During the first quarter of this fiscal year, the provincial current spending increased 57% while development spending increased 61%. Subsequently, the provincial governments amended their memorandums of understanding (MoUs) signed with the federal government to include the estimated federal revenue, annual provincial revenue, and total expenditure plans, in line with the agreed cash surplus.

The Punjab provincial government has committed through a supplemental MoU to restrict its spending in the remainder of the period of this fiscal year by Rs115 billion to achieve a surplus of Rs336 billion as committed in the MoU associated with this budget.

The IMF team also separately met with the Energy Minister Musadik Malik. Nathan Porter advised the government to stay on the course of price correction by timely making tariff adjustments on account of monthly, quarterly and annual base tariff adjustments. The IMF also raised the issue of Power Purchase Agreements signed with the power generation firms, which are near expiry.

A day earlier, the Ministry of Finance announced that Pakistan had met all structural benchmarks, qualitative performance criteria, and indicative targets for the successful completion of the IMF review. This will be the final review of the Stand-By Arrangement, with a staff-level agreement expected afterwards, said the ministry.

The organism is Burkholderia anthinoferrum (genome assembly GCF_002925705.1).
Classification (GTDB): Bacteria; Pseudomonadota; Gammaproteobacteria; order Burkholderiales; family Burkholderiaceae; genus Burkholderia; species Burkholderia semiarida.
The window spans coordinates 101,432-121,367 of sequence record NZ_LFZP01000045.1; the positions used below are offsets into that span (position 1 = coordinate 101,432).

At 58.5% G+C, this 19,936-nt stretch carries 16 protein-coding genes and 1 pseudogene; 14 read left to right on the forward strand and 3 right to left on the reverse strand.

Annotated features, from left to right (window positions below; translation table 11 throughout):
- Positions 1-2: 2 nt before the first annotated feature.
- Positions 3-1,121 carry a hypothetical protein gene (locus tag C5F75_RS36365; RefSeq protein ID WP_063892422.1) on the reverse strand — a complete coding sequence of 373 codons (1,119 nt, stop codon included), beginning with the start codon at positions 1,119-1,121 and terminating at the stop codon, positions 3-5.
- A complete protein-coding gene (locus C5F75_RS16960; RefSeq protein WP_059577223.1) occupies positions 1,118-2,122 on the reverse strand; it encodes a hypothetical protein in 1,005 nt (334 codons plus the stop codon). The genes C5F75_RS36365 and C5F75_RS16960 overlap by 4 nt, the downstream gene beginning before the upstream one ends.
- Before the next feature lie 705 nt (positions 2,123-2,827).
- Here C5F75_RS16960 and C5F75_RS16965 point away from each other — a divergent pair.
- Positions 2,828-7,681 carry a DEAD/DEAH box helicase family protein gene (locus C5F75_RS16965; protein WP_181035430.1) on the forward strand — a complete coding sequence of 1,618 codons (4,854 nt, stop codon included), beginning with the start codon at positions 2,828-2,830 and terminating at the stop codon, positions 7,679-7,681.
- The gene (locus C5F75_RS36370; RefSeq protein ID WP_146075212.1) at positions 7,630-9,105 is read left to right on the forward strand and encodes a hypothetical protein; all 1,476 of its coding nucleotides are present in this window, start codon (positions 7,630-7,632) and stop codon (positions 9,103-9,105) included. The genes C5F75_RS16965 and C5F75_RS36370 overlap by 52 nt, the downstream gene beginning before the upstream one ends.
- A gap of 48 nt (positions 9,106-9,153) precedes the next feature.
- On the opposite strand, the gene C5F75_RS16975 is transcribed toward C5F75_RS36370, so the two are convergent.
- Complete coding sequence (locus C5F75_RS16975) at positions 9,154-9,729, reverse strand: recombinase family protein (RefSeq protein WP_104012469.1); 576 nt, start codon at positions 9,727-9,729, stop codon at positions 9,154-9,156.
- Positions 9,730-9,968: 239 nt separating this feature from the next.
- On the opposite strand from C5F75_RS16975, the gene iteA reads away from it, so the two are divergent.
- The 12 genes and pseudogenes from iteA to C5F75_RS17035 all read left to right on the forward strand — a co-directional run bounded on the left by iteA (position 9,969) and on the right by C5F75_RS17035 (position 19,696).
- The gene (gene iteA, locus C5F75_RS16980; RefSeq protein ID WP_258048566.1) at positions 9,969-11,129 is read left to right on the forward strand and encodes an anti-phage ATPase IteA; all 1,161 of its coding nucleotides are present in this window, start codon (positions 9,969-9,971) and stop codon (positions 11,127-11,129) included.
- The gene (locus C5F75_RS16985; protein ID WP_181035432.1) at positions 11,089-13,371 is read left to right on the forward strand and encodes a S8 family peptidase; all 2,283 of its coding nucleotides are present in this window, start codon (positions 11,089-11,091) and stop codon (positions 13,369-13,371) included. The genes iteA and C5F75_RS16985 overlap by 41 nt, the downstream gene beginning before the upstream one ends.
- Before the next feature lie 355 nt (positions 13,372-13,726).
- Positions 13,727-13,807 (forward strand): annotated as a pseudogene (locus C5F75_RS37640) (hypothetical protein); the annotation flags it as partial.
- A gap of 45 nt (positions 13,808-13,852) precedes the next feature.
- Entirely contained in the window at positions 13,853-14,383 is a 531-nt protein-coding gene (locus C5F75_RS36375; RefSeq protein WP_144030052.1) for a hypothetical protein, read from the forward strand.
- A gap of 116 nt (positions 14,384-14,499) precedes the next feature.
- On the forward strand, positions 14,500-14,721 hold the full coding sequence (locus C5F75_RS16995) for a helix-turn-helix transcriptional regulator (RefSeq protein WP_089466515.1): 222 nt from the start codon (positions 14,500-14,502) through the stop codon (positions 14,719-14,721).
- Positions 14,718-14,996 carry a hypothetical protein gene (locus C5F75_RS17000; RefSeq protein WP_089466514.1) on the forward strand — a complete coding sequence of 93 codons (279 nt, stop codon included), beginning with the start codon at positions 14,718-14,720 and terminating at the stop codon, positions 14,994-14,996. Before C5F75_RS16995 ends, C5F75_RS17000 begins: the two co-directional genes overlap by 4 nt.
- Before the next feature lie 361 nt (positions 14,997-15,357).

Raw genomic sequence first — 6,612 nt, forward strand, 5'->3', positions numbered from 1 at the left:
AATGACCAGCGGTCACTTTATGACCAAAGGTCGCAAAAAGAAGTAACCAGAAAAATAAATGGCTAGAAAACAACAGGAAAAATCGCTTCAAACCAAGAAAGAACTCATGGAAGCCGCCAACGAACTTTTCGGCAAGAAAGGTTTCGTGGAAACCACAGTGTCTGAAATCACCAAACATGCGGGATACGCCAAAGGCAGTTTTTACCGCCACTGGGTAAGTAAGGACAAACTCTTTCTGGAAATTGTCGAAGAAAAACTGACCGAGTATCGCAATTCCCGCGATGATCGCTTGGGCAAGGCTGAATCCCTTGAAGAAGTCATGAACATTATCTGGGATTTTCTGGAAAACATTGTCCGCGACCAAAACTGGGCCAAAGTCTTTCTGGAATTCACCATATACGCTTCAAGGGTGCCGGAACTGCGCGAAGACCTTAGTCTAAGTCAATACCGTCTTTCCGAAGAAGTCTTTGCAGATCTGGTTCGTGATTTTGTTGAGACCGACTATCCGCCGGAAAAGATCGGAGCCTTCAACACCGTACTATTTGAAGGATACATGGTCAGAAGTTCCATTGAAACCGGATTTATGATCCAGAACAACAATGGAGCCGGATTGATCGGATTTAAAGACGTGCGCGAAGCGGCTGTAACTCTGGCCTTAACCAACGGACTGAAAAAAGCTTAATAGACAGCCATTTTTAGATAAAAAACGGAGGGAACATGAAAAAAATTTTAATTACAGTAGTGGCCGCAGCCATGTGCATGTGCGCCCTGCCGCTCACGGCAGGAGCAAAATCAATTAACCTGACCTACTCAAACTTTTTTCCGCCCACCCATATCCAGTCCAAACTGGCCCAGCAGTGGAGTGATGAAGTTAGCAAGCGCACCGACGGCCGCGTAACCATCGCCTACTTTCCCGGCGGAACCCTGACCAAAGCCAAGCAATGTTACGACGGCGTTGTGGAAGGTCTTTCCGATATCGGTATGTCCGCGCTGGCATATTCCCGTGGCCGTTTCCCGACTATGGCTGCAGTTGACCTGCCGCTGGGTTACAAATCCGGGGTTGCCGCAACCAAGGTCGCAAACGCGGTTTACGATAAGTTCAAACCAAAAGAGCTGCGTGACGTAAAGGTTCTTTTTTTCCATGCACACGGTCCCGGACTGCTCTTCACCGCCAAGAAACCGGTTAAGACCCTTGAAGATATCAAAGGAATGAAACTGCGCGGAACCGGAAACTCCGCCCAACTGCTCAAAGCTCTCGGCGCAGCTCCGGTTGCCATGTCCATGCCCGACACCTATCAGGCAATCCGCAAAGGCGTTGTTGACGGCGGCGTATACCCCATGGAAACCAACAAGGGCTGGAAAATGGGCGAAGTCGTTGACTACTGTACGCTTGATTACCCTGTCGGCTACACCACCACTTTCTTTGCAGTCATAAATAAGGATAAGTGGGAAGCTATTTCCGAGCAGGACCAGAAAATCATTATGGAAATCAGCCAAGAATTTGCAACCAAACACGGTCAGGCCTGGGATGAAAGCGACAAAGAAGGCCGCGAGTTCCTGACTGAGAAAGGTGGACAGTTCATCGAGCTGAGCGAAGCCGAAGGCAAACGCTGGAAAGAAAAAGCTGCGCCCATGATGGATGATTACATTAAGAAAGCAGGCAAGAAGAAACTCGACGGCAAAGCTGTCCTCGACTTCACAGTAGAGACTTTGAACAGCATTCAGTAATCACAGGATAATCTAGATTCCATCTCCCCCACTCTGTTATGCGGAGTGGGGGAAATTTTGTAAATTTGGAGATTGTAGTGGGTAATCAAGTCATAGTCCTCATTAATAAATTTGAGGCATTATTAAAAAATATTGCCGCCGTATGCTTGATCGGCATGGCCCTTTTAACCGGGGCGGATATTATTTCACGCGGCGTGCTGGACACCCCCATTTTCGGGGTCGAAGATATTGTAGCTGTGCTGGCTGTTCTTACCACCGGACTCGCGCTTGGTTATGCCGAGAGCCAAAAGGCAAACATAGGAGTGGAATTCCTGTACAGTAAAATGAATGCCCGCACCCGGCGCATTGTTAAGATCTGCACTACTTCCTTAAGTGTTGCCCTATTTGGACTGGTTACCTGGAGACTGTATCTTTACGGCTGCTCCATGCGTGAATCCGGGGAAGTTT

The finance ministry said that the second review of the Stand-By Arrangement with IMF is scheduled from March 14 to March 18, 2024, in Islamabad. Once staff-level agreement is reached, the final tranche of $1.1 billion will be disbursed, following the approval of the executive board of the IMF, it added.

An official handout by the Ministry of Finance stated that an IMF mission called on Muhammad Aurangzeb in the Ministry of Finance. The Finance Minister welcomed the mission and expressed the government's commitment towards working with IMF on the reform agenda for economic growth and stability of Pakistan, according to the ministry.

Discussions were held on the overall macroeconomic indicators, the government's efforts on fiscal consolidation, structural reforms, energy sector viability, and SOE governance, according to the finance ministry.

In the meeting with the energy minister, the IMF highlighted the issue of the fate of the privatisation of the power distribution companies and subsidies to the agriculture tube wells.

The Privatization Minister Abdul Aleem Khan said on Thursday that in the present circumstances of the of the economy, 15 to 20 institutions must be privatised immediately.

He added that loss-making institutions are akin to termites for the economy, as they deplete the national capital and exchequer each year without any solution or cure in sight.

Abdul Aleem Khan pointed out that the deficit of PIA over the last 5 years amounts to Rs500 billion, a figure that lacks justification. He emphasised that the privatization of loss-making institutions is not merely about convincing others, but rather it's a critical issue concerning the survival of the country's economy, including the decision regarding Steel Mills.